A balance sheet is a snapshot of a company’s assets, liabilities and shareholders’ equity as of the end of a reporting period. A balance sheet must always balance, meaning that total assets must equal total liabilities and shareholders’ equity.
The assets section of a balance sheet lists all the resources that your company owns, which include everything from cash and checks to investments and inventory. It is typically arranged in order of liquidity, with the most liquid assets appearing first (cash and cash equivalents). Other assets include accounts receivable, marketable securities, prepaid expenses, and inventory. The liability section lists the money that your business owes to creditors, suppliers, and employees. The most pressing financial obligations are accounted for in the current liabilities section, which includes accounts payable and accrued expenses. The long-term liabilities section lists any debts owed by your company that will not be paid off within one year, such as bonds and loans.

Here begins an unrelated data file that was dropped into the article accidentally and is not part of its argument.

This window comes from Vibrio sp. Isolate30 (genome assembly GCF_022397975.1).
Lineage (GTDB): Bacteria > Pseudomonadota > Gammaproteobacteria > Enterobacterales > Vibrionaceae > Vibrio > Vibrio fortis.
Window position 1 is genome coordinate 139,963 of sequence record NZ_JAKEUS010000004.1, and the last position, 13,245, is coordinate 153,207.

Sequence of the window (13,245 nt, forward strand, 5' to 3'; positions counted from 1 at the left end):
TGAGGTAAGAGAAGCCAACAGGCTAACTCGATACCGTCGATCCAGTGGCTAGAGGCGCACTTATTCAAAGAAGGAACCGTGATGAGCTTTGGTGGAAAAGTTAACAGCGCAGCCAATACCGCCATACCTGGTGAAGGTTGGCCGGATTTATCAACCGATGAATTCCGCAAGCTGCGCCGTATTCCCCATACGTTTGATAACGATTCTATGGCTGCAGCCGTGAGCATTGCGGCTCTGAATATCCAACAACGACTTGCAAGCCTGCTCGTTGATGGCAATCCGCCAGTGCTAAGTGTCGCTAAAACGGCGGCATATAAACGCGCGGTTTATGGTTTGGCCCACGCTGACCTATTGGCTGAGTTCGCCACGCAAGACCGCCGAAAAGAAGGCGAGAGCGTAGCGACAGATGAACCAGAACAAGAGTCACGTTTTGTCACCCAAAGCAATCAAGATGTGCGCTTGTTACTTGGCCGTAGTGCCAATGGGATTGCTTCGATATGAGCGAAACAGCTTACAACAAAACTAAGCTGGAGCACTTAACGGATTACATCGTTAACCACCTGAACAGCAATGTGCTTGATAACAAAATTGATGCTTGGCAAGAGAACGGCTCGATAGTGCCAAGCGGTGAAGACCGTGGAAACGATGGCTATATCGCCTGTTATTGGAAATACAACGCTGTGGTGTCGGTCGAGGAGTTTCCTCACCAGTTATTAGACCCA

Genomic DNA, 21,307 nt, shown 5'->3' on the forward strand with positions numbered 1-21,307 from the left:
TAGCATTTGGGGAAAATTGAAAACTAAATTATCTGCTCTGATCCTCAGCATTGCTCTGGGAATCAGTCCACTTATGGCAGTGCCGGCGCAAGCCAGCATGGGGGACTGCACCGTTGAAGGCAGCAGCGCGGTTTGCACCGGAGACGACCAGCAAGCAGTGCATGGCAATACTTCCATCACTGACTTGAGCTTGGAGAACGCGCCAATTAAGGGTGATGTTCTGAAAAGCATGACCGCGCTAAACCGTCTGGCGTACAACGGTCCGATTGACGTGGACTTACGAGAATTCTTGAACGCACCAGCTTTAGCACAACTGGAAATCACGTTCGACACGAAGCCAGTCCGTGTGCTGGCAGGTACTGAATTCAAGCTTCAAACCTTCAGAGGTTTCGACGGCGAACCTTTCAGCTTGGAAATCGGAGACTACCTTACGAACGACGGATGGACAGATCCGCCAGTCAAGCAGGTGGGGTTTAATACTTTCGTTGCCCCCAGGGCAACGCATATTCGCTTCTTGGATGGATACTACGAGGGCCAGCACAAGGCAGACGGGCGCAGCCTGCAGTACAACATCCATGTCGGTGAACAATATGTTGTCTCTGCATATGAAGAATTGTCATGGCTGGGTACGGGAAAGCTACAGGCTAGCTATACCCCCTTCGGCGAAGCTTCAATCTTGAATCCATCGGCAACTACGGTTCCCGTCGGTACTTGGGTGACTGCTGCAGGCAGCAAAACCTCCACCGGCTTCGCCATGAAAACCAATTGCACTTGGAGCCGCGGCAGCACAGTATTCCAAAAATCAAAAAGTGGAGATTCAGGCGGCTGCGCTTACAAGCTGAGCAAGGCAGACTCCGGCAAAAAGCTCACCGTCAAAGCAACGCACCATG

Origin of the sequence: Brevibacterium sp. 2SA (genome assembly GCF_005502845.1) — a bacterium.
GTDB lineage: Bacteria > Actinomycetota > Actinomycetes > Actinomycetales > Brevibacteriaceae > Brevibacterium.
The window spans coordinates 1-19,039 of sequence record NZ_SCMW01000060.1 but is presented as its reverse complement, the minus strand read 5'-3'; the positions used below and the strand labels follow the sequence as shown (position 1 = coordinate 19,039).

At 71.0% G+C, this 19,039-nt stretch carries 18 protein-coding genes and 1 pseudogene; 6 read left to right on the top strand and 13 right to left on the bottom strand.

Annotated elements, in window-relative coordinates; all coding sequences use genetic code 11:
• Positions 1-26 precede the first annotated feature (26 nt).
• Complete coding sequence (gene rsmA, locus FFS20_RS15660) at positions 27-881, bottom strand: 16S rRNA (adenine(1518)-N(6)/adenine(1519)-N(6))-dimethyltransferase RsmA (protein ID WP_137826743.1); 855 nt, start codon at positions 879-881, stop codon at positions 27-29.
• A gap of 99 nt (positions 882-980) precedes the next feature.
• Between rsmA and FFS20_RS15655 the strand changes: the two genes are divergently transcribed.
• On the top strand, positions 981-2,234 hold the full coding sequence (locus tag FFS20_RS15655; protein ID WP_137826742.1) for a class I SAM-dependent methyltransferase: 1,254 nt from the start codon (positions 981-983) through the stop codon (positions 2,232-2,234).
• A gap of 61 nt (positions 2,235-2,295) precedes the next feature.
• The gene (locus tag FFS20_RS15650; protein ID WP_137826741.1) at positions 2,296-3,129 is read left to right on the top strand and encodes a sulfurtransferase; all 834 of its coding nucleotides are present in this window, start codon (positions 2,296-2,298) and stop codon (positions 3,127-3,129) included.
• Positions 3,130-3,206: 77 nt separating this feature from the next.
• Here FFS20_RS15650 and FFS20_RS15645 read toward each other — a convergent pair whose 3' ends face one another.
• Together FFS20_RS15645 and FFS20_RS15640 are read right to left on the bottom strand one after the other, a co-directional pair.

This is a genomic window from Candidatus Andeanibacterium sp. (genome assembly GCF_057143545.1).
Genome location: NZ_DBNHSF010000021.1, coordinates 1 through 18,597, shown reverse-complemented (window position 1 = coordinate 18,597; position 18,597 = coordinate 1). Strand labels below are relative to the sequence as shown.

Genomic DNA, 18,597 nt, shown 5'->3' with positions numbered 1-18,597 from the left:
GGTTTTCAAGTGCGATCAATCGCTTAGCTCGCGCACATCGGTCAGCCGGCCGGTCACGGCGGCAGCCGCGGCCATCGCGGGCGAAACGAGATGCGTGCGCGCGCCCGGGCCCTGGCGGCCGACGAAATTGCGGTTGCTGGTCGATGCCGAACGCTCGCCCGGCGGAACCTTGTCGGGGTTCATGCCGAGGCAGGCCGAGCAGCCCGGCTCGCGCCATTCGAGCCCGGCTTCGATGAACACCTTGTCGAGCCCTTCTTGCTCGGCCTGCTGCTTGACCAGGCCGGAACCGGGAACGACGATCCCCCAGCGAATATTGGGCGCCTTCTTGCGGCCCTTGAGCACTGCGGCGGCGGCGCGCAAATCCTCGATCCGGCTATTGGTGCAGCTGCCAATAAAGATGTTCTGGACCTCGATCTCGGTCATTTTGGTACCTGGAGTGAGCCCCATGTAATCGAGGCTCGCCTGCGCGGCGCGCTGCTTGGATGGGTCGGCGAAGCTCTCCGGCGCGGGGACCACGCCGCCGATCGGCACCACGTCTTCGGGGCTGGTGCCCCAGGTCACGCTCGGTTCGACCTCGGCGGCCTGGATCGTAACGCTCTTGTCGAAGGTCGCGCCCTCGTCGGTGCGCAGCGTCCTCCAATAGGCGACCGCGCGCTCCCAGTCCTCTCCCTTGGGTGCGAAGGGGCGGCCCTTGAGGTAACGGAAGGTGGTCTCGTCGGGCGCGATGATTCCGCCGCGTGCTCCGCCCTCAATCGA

Investors and stakeholders use a balance sheet to evaluate a company’s financial strength, which is determined by the amount of assets it has relative to its liabilities. It also provides insight into the company’s liquidity, or its ability to pay its short-term financial obligations. By comparing the current balance sheet with past ones, stakeholders can track trends over time. For example, if your company’s assets have grown but your liabilities have increased more rapidly, you may want to meet with your accountant to discuss ways to reduce your debt levels. Bilanz